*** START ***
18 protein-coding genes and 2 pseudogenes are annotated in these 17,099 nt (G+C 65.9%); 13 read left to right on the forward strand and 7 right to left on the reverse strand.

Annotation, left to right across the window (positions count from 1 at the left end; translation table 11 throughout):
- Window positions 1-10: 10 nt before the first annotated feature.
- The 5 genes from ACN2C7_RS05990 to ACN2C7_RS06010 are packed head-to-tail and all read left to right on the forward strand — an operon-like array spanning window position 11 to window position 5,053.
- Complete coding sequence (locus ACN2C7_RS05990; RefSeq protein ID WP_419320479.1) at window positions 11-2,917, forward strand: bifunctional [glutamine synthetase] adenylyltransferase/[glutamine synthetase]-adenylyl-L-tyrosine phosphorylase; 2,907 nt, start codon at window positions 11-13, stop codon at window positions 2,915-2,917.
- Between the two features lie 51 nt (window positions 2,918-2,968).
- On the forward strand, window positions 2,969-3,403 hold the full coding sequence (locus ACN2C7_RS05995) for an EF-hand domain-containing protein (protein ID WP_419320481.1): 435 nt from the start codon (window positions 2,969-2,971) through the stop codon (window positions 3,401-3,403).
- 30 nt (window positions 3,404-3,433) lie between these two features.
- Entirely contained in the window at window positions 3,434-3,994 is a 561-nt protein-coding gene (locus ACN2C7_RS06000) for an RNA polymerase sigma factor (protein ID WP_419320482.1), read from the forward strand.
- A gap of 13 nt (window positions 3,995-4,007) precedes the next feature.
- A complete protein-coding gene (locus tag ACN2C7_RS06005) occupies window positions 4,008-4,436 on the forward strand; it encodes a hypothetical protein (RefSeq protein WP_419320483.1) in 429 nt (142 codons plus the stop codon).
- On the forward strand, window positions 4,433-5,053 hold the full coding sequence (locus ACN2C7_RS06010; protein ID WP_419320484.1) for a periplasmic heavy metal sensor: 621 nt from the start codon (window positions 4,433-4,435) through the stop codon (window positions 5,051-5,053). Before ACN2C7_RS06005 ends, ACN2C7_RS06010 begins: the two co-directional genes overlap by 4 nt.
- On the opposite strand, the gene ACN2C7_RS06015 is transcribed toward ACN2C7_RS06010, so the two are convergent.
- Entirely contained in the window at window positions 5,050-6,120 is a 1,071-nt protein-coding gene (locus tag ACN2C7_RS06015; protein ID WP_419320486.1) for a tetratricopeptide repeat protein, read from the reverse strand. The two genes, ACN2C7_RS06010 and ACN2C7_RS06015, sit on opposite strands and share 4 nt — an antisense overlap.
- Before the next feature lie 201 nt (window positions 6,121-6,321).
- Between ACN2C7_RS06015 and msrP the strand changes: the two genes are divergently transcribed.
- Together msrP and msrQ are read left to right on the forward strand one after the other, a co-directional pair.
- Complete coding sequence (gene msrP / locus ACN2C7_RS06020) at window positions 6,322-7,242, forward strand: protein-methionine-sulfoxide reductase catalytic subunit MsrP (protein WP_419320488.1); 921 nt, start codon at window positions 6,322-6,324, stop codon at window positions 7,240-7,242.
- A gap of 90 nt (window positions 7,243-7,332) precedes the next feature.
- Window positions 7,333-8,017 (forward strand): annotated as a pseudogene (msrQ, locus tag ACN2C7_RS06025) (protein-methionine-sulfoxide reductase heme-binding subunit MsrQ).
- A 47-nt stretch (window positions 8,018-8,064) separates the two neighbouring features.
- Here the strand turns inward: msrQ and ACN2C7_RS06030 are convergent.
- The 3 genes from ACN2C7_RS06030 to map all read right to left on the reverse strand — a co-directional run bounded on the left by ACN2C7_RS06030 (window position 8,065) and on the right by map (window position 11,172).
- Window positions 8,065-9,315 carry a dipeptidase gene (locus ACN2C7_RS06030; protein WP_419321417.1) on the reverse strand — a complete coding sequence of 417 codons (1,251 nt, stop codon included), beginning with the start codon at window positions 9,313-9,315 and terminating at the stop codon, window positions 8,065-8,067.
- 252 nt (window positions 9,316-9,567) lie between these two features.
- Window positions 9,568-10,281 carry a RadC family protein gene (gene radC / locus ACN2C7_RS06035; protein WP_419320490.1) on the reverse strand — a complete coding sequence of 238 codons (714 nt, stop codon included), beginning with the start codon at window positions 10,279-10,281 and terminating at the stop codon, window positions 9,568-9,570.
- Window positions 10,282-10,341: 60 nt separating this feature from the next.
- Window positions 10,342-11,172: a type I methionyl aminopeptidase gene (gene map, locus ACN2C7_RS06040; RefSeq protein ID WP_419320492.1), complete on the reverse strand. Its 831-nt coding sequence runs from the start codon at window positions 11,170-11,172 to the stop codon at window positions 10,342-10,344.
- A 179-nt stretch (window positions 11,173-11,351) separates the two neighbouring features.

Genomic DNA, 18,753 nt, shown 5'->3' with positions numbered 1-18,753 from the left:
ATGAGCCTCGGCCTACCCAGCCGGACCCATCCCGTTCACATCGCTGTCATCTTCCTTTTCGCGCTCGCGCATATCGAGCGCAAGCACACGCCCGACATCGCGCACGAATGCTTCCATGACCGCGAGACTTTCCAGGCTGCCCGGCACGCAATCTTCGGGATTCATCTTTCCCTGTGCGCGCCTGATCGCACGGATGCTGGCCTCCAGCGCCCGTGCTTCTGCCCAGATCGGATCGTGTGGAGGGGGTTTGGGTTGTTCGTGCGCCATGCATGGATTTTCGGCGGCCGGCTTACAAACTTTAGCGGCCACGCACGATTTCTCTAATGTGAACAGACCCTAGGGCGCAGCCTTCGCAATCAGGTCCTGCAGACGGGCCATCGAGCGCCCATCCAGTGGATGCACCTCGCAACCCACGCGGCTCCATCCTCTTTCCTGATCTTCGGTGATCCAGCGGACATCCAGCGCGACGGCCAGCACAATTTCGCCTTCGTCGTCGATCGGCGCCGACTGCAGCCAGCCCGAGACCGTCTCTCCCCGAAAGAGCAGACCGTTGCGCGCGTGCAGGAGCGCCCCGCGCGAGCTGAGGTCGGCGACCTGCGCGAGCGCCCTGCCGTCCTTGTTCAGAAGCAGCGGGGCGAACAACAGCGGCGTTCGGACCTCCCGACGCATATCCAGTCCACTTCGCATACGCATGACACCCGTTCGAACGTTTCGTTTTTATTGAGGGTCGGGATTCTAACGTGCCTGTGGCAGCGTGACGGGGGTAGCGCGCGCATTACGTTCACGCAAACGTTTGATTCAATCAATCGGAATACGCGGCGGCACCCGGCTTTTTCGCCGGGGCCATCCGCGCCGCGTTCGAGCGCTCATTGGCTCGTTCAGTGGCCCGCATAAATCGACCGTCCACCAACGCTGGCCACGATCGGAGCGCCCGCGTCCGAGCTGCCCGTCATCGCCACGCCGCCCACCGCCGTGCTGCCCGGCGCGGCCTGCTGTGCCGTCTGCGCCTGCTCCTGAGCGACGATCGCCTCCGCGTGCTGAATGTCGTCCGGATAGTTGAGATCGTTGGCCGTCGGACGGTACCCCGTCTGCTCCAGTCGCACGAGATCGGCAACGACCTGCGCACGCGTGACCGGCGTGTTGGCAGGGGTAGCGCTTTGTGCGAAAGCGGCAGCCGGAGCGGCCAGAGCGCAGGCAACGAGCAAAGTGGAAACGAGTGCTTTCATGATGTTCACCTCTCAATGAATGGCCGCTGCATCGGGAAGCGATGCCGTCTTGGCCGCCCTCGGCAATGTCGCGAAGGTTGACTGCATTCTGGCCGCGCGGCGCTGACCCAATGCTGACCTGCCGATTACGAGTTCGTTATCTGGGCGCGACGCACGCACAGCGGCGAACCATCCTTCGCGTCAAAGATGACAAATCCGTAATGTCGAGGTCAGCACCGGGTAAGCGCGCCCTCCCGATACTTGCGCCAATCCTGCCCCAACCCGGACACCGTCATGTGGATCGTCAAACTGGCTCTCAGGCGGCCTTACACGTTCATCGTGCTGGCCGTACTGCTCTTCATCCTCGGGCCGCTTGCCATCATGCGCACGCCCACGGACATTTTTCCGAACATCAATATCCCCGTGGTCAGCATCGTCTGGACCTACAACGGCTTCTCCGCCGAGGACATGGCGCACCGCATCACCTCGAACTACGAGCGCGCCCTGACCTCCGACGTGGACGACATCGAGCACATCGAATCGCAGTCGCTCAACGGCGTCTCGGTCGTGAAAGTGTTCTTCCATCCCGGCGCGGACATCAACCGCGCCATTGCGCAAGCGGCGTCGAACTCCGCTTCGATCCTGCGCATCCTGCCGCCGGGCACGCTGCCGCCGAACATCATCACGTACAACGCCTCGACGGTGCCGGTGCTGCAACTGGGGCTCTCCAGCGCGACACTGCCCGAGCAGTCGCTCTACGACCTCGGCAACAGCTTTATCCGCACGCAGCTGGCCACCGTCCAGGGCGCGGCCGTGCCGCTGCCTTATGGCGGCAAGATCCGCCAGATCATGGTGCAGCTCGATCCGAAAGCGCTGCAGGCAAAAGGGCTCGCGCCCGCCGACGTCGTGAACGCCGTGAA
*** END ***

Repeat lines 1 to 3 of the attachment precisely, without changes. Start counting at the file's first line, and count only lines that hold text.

18 protein-coding genes and 2 pseudogenes are annotated in these 17,099 nt (G+C 65.9%); 13 read left to right on the forward strand and 7 right to left on the reverse strand.

Annotation, left to right across the window (positions count from 1 at the left end; translation table 11 throughout):
- Window positions 1-10: 10 nt before the first annotated feature.